So guys, I'm having this hard proof to solve in probability. I don't really know how to tackle it! Hope that someone can help.

Let $\{Z_i\}_{i\in\mathbb{Z}}$ be i.i.d. random variables with zero mean and unit standard deviation. For $(a_0, a_1, ..., a_r)$ a sequence of $r$ real numbers and $j\in\mathbb{Z}$, let

$$\begin{align} Y_j & = \sum_{i=0}^ r a_i Z_{j-i} \end{align}$$

For $r=1$, suppose $a_0=1$ and $|a_1|<1$. Show that $Y_j$ can also be written

$$\begin{align} Y_j & = Z_j - \sum_{i<j} \rho^{(j-i)} Y_i \end{align}$$

For a constant $\rho$ that you should determine in terms of $a_1$.

  • $\begingroup$ what is $\rho$? $\endgroup$ – Slug Pue May 30 '15 at 23:33
  • $\begingroup$ Sorry, I've forget to write it... I'll edit the post and add it now $\endgroup$ – james42 May 30 '15 at 23:34

For $r=1$ and $a_0=1$ we have $$ Y_j = Z_j + a_1 Z_{j-1} $$ Now note that $$ Y_{j-1} = Z_{j-1} + a_1 Z_{j-2} $$ so $Z_{j-1} = Y_{j-1} - a_1 Z_{j-2}$ and substituting this into the first equation you get $$ Y_j = Z_j + a_1 (Y_{j-1} - a_1 Z_{j-2}) $$ Doing the same operation for $Z_{j-2}=Y_{j-2}-a_1 Z_{j-3}$ and substituting again you get $$ Y_j = Z_j + a_1 Y_{j-1}-a^2_1Y_{j-2}+ a_1^3Z_{j-3} $$ and so on. This can generally be written $$Y_j = Z_j - \sum^n_{i=1}(-a_1)^i Y_{j-i} + a_1^nZ_{j-n}$$ and taking $\lim n \rightarrow \infty$ the last term vanishes since $|a_1|<1$. With $\rho = -a_1$ you get $$Y_j = Z_j - \sum^{\infty}_{i=1}\rho^i Y_{j-i}$$ which is the same as $$ Y_j = Z_j - \sum^{-\infty}_{i=j-1}\rho^{j-i} Y_{i} $$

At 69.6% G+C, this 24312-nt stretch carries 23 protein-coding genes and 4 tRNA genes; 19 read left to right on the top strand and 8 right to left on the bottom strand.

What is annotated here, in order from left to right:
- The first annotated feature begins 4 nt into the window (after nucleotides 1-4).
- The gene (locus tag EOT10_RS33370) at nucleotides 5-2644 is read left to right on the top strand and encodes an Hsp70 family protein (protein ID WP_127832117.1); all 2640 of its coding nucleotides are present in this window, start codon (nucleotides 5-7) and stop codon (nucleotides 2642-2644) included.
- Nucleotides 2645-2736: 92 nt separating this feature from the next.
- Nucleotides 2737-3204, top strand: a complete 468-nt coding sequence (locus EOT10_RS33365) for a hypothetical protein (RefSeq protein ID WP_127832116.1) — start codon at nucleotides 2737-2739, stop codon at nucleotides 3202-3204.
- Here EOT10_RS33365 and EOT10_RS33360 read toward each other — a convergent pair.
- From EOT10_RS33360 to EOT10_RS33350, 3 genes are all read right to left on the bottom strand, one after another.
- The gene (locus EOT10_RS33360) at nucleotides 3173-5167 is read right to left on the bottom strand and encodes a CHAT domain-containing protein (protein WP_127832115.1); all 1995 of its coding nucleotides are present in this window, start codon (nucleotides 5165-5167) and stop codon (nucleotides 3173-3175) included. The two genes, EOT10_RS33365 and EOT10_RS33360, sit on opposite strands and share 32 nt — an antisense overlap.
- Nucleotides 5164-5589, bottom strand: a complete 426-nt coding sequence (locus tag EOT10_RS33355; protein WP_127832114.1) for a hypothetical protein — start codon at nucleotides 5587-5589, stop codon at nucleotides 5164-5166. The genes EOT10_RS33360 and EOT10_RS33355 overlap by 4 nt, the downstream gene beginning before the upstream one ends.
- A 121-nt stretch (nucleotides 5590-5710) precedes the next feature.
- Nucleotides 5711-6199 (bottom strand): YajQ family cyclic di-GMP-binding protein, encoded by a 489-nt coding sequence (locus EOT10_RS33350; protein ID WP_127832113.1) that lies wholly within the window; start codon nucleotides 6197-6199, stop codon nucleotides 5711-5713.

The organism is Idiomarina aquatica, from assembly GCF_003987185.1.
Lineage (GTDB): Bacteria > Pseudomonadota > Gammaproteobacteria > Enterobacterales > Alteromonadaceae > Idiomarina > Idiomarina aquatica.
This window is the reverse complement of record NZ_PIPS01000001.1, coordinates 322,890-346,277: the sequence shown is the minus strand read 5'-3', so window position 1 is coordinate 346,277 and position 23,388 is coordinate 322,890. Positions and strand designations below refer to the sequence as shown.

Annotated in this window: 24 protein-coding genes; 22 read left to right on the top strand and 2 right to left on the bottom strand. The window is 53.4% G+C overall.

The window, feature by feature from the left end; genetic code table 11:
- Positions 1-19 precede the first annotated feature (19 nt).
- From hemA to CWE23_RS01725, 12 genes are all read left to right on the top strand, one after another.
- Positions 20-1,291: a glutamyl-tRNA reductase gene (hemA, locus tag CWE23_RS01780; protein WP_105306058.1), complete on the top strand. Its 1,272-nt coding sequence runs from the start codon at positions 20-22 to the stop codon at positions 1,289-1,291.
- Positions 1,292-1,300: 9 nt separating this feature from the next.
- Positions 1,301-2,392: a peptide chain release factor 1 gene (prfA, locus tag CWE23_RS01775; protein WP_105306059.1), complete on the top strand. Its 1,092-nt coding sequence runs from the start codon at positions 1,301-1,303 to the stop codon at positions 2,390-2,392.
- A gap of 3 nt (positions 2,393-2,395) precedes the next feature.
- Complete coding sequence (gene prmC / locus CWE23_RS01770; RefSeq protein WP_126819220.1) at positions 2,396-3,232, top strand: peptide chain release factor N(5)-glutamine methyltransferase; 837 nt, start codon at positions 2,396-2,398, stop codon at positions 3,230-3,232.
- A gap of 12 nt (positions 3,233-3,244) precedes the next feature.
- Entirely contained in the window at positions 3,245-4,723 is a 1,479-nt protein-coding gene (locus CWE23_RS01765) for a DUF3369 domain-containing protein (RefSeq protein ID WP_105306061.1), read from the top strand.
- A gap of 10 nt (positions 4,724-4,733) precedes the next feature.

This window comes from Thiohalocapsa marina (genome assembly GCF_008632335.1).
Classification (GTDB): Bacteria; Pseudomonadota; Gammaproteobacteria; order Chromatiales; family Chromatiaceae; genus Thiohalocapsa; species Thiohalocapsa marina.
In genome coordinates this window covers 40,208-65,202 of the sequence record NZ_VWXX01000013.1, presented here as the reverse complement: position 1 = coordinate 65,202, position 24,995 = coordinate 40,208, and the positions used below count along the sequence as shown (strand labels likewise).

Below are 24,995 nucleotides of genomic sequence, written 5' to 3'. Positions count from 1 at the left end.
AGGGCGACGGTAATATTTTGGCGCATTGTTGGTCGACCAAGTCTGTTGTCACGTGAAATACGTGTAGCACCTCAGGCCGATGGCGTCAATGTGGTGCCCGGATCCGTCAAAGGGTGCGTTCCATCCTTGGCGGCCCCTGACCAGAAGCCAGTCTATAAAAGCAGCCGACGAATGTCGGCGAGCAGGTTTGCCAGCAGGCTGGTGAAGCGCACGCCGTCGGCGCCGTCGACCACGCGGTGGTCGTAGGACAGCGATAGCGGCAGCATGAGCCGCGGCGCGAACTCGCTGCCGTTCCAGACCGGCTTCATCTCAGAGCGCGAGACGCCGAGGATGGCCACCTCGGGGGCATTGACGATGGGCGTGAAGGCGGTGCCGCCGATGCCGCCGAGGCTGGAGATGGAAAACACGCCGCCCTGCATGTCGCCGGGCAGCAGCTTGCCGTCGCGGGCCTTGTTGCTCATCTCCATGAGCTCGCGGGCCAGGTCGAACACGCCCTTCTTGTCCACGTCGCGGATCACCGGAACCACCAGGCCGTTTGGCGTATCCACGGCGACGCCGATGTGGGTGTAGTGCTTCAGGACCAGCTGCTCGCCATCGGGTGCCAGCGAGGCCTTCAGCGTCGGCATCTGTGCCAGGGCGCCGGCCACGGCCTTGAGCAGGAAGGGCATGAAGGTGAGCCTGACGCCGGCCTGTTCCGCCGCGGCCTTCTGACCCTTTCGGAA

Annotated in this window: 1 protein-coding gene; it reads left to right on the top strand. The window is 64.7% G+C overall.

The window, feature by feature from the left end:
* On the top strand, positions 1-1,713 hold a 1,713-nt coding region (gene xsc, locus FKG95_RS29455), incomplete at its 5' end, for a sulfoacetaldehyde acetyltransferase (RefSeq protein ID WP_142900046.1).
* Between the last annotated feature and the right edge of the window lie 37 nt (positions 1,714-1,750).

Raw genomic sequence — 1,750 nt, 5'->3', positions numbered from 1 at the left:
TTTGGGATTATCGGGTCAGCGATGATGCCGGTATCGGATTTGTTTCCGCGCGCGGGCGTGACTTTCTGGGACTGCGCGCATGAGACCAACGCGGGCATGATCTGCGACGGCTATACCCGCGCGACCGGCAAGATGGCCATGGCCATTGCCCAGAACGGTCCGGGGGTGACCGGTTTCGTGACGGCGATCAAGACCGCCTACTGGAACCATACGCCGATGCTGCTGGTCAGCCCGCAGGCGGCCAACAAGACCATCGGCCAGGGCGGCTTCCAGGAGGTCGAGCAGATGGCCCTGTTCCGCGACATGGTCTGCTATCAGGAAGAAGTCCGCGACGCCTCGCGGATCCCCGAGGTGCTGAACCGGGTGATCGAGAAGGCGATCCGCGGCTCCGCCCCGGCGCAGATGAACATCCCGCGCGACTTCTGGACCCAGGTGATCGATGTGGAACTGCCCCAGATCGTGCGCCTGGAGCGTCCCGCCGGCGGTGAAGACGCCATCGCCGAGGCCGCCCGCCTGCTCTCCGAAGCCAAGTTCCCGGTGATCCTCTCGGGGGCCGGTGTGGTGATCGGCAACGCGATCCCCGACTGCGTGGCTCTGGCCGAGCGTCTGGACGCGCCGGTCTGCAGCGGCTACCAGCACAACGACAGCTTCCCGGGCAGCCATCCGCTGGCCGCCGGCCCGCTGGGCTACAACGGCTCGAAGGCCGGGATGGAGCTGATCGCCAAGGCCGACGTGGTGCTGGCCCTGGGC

As a technical note, one can show that $a_1^n Z_n \rightarrow 0$ by the fact that $Z_n$ has a finite variance: For any $\epsilon>0$, by Chebyshev's inequality $$ \mathbb P (|a^n_1 Z_n| \geq \epsilon) \leq \frac{a^{2n}\text{Var}(Z_n)} {\epsilon^2} =a_1^{2n}\epsilon^{-2} $$ So $$ \sum^{\infty}_{n=1} P (|a^n_1 Z_n| \geq \epsilon) \leq \epsilon^{-2}\sum^{\infty}_{n=1} (a_1^2)^n = \frac{1}{\epsilon^2 (1-a^2)} < \infty $$ hence by Borel-Cantelli Lemma, $\mathbb P (|a^n_1 Z_n| \leq \epsilon \text{ eventually}) = 1$ and hence $a^n Z_n \rightarrow 0$ almost surely.


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